Birthday Party Blues

31 Aug

As I’ve written before, I don’t invite people out to do things. The one time I do is for my birthday. I love birthdays so much that I’m willing to overcome my introversion and awkwardness to celebrate for one day every year. I had thrown myself an annual birthday party in Oakland for like 10 years, in various backyards, parks, and bars. I had a routine for it and people came to expect it and I was never (okay, only a little) worried that no one would show up.

When my partner and I started dating, I even had a few Orange County birthday parties, mostly with family and a few close friends at the beach, a neighborhood park, and a bar.

This year, I decided to challenge myself and have my birthday at a restaurant in Los Angeles and invite people I didn’t know very well. This was very anxiety-producing because I didn’t think anyone would come. I have to make it very easy for people, I thought to myself.

Location was first. It had to be near my work in a part of LA that people are familiar with, near the metro, and with free parking. I went with Chaya because they’re ROC-approved. Bonus: all night happy hour.

Timing. I picked a Monday night in the hope that people wouldn’t already have other plans. Conveniently timed for a casual happy hour.

Invitation. I wasn’t sure people I didn’t know well would come on their own volition, so I texted my sister for advice: “is it pitiful or is it persuasive for me to say in the invite that I don’t know many people here?” Her response: “that’s weird”. I left it out.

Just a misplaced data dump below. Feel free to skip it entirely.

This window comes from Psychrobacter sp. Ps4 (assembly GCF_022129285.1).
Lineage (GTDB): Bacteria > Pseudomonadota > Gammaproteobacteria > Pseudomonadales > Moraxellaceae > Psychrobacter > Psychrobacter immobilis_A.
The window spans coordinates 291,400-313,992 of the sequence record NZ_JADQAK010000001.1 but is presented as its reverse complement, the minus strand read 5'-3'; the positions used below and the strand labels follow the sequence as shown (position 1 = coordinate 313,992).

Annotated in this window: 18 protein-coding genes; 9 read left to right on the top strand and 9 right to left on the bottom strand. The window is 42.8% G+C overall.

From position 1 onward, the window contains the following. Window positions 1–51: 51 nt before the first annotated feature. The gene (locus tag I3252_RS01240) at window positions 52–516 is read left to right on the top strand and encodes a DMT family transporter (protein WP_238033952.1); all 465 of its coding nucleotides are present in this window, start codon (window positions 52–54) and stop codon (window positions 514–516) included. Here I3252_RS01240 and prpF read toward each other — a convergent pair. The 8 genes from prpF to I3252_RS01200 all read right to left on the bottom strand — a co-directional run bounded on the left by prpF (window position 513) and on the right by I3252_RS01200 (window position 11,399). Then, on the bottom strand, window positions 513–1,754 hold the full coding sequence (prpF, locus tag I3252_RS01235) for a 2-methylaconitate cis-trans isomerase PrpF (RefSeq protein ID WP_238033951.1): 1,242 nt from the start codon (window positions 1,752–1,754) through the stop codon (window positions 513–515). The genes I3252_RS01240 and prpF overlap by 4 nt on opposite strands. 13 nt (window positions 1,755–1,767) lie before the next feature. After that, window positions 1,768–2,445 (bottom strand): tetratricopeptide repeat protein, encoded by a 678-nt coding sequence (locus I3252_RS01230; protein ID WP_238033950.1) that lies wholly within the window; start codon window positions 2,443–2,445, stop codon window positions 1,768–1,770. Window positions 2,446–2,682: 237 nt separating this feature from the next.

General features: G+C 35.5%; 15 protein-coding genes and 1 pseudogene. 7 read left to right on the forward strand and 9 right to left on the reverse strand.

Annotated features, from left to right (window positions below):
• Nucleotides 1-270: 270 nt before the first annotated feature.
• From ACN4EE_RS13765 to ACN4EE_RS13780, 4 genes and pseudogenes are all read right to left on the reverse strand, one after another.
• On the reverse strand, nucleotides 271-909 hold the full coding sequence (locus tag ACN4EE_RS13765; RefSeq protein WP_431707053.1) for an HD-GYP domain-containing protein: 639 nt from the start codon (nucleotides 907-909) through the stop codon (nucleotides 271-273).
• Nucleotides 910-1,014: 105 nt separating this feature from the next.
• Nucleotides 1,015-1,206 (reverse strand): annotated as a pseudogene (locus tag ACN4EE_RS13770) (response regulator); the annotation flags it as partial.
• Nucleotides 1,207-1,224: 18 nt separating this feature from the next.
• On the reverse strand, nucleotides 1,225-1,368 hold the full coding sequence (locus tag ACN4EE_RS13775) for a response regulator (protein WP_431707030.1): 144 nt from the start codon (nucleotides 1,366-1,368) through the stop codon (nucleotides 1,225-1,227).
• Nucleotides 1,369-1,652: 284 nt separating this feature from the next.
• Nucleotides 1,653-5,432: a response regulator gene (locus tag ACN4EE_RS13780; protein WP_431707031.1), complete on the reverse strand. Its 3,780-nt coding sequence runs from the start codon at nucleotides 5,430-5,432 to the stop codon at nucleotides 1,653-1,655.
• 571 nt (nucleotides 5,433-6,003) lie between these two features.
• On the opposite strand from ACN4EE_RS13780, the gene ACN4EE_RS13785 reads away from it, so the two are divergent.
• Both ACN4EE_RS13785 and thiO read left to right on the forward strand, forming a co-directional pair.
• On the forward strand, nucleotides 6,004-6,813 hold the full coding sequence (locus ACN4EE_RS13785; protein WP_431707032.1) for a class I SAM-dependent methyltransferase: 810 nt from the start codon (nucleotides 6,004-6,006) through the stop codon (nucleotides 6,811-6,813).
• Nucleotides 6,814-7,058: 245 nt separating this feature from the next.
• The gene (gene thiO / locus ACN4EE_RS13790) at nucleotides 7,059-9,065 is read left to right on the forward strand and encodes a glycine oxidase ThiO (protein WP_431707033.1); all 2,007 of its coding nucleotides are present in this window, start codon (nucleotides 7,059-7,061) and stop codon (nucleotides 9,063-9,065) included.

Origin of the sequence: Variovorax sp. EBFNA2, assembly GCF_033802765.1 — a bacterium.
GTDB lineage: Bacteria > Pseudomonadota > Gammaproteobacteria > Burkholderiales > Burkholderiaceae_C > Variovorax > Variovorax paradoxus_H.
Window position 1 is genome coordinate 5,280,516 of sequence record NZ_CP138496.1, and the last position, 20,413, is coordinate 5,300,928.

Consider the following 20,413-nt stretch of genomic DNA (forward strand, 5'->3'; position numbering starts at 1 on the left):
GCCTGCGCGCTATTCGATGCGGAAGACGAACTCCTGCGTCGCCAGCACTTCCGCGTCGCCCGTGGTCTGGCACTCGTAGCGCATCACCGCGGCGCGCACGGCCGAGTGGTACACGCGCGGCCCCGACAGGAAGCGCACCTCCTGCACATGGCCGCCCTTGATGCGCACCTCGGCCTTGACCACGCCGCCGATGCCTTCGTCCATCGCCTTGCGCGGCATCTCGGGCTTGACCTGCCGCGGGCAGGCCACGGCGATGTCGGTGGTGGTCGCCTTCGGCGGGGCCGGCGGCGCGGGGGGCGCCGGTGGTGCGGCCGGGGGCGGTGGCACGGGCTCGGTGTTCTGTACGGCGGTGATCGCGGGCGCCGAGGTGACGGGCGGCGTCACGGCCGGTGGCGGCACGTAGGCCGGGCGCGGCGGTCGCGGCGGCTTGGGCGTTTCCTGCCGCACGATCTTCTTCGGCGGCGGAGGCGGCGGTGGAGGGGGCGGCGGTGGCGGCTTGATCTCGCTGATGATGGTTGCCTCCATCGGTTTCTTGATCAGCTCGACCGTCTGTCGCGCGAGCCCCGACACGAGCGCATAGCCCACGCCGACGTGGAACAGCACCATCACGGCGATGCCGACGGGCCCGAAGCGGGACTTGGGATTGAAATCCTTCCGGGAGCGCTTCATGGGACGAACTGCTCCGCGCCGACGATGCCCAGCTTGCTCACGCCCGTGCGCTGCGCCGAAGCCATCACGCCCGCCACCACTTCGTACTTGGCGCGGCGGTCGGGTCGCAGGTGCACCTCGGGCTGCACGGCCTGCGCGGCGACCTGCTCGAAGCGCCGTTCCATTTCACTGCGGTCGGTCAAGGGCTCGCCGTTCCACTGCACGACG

So the day of, I’m at work and super nervous no one will show. But as the day goes by, I find out that 9 of my co-workers are coming, which is a wonderful surprise. And when we arrive straight from work, I find 3 other people already there. And by the end of the night around 25 people have shown up.

I’m totally abashed to have been so anxious. And totally delighted to have spent my birthday with so many lovely people.

Later that night, my partner gave me an “I told you so” gentle scolding to stop complaining that I don’t have any friends and that I can make friends here if I actually try. It wasn’t the first time he said that to me, but I think it was the first time I actually believed it. I guess there are some lessons you learned at 5 years old that you have to re-learn at 35.

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